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#17 - JRL 7135
The Sunday Times (UK)
April 6, 2003
A president's private passions: Revealing portraits of Vladimir Putin
Do a series of intimate photographs of Vladimir Putin, by Konrad R Mller, reveal the truth about Russia's iron ruler?
Christine Toomey reports

The flint grey-blue eyes have a softer focus. The clenched jaw line is more relaxed. The bulky shoulders of his diminutive frame, built up through a strict regime of judo and swimming, are less hunched than usual in these images that offer a rare glimpse into the private world of Russia's president, Vladimir Putin.

Despite attempts, however, to present himself to an international audience as a down-to-earth muzhik (bloke), who loves nothing more than to relax by feeding the horses he keeps on his private estate with chunks of apple and sugar, the gaze of this former spy remains uncannily cold. Putin has elevated the art of media manipulation to new heights since his election to the presidency three years ago. Now he is on an international charm offensive. And, like everything he undertakes, it is handled with steely determination.

Over a 12-month period, he invited the German photographer Konrad R Mller into his private residence on the outskirts of Moscow four times. It was the first time such access had been granted. On one occasion, after keeping the 62-year-old photographer waiting for more than an hour early one morning, Putin smoothed relations by sitting Mller down in a small tea pavilion in the grounds of his estate and personally buttering bread for him to eat with sausage and caviar.

'Behind his icy exterior, Putin can be very charming,' says Mller. 'He seems keen to dispel this image most have of him as a former KGB apparatchik. It was clearly a calculated decision to allow me into his home. Maybe he felt more comfortable with me because I am not a press photographer.' Mller has spent the past three decades photographing world leaders - including the former Soviet presidents Leonid Brezhnev and Mikhail Gorbachev, and Putin's predecessor, Boris Yeltsin. In contrast with these formal Kremlin portraits, Mller photographed Putin at home and travelled extensively with him.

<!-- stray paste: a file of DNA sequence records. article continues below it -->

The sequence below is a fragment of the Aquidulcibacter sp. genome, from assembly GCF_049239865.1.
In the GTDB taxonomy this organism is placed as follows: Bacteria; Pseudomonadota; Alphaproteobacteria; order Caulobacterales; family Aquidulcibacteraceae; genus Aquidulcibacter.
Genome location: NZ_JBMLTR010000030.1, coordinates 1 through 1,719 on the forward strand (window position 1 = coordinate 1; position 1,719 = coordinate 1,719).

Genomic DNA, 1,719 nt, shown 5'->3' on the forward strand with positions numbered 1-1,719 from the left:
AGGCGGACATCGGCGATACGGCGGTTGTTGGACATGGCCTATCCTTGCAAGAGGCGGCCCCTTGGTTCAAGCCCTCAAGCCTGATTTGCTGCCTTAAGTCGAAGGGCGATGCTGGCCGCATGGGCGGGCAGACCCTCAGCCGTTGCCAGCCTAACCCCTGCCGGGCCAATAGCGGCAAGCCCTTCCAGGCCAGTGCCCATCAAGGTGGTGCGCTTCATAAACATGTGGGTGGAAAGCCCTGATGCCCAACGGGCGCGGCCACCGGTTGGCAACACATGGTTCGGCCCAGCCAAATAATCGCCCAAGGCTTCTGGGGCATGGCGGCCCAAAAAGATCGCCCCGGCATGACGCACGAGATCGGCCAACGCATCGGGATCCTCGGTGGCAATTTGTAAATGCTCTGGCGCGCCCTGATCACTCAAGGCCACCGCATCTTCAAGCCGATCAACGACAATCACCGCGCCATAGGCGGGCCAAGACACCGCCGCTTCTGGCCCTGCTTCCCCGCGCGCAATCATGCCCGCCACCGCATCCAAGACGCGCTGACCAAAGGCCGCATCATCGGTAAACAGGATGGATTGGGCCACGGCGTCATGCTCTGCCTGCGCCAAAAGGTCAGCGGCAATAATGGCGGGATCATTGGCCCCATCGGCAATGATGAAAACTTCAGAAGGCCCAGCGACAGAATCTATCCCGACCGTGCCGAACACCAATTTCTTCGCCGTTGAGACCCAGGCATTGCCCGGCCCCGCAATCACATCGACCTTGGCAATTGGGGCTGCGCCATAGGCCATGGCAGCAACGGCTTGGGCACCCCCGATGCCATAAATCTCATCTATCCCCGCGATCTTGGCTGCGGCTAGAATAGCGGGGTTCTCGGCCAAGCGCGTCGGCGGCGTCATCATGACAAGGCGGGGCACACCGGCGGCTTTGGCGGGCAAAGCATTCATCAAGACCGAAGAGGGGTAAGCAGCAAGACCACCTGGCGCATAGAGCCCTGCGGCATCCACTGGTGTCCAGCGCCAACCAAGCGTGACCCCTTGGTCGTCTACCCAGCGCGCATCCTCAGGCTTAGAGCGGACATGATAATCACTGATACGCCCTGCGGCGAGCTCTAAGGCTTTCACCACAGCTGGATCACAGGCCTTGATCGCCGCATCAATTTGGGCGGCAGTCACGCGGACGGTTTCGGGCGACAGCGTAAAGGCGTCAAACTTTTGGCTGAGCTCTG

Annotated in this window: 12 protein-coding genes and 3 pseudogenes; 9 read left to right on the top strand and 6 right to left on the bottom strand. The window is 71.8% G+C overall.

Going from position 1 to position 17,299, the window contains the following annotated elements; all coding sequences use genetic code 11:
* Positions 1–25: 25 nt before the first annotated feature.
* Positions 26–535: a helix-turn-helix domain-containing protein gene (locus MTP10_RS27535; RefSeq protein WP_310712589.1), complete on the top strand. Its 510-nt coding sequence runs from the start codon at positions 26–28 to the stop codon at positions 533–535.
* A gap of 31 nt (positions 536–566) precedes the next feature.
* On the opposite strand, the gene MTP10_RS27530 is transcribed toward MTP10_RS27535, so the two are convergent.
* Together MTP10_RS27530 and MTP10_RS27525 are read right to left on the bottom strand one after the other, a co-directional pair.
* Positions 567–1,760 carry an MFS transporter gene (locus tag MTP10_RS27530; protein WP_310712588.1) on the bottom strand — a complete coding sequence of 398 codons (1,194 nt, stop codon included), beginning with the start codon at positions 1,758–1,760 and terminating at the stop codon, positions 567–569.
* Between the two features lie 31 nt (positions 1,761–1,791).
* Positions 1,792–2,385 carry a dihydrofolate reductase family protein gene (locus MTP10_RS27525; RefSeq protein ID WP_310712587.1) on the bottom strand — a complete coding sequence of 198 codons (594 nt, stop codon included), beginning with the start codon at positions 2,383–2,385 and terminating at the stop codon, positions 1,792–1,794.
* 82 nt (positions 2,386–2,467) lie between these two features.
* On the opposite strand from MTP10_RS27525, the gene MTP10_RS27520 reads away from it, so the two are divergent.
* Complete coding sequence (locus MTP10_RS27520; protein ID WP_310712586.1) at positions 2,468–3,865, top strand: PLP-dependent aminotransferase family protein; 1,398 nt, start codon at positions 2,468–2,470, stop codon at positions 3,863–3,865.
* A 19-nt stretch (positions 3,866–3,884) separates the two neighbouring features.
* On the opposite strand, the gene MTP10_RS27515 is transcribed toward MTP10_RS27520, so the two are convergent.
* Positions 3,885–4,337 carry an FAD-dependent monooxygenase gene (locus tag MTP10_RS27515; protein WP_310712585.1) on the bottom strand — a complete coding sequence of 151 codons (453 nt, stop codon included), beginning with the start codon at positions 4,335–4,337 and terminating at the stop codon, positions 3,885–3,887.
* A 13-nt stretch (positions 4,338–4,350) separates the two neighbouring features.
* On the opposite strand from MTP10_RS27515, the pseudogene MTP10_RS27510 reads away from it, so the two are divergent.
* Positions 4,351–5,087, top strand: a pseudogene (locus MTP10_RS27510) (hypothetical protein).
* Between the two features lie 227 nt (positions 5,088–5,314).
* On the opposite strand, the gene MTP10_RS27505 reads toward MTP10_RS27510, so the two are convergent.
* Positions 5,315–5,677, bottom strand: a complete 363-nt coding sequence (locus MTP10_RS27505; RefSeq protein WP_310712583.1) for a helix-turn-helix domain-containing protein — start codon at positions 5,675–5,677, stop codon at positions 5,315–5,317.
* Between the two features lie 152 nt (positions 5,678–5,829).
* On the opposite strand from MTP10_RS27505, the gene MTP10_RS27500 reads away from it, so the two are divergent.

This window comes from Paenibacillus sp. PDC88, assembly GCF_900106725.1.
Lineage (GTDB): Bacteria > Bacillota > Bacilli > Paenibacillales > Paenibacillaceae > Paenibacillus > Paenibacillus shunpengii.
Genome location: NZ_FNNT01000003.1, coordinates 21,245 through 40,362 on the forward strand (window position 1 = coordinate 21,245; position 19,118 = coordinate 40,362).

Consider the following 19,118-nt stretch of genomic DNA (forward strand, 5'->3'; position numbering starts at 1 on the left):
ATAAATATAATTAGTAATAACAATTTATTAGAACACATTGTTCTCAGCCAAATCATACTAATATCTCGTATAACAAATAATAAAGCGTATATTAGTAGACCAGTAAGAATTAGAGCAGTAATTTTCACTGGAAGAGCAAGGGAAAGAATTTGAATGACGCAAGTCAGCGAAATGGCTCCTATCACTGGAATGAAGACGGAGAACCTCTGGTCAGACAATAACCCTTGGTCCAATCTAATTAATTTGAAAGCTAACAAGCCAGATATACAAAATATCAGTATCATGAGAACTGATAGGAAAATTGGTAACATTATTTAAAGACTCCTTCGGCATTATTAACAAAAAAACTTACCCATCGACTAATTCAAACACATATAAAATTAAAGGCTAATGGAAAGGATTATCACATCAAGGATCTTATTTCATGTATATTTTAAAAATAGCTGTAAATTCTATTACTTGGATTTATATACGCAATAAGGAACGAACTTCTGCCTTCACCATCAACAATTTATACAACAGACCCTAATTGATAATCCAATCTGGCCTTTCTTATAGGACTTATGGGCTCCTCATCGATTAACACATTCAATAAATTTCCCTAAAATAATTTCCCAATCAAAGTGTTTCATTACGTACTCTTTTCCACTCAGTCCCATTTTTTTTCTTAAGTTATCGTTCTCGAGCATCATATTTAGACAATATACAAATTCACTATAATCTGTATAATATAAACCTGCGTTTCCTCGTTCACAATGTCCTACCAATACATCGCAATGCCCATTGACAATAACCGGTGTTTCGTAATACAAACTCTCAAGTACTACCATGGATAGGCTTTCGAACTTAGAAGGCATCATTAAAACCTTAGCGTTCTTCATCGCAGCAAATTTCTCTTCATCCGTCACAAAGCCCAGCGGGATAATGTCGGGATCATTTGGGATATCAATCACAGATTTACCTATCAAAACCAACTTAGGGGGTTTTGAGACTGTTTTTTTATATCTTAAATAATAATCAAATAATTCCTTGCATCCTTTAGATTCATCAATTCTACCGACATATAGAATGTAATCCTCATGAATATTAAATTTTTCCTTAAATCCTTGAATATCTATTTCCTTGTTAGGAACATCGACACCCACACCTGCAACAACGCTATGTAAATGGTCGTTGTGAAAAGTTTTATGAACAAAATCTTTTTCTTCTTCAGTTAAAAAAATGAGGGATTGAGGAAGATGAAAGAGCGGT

Mller felt he caught the truest glimpse of the man behind the presidential facade when Putin visited an orphanage. 'This is a man you can easily imagine could have become a wild street kid had he not been taken under the wing of a dedicated teacher and, later, socialised by a tough judo instructor.' Putin's brutal childhood as the only surviving son of elderly, ailing and distant parents in St Petersburg (then Leningrad) soon after the second world war has been well documented.

But it is the photographs taken in his private residence that provide the key to the way he now wants the world to view him. The enormous brick complex at Novo-Ogarevo is topped with a sweeping roof of towers and battlements and stands on a slight rise in sprawling grounds. It is the home he shares with his wife, Lyudmila, their teenage daughters, Masha, 17, and Katya, 16, their labrador, Connie, white poodle, Tosca, and the five thoroughbred horses that Putin has spent the past two years learning to ride.

Whenever he has the time, he takes his favourite, a five-year-old white stallion called Obereg, for a gallop. As he rides he looks earnest, unsmiling, concentrating hard. These early-morning sorties are followed by half an hour of swimming laps in his 25-metre pool. Often, later in the day, there follows a session of unarmed combat with a young training partner so he can hone his skills as a black belt in judo.

This action-man image has earned the president respect at home, particularly among the young and those tired of ailing Soviet leaders and the hard-drinking antics of Yeltsin. It is also mercilessly promoted by his entourage of media consultants, widely believed to have been behind the mysterious appearance of a hit single called I Want Someone Like Putin, extolling the president's virtues, in the Russian pop charts. 'If only I could find a man like Putin, full of strength. A man like Putin, who does not drink. A man like Putin, who does not insult. A man like Putin, who does not run away,' went the song that dominated the airwaves. Although the Kremlin claimed to have no knowledge of its origin, the girl band called Singing Together who performed it were believed to have links with the suspiciously similarly named pro-Putin youth group Working Together, dubbed by some the Putin Jugend (Youth).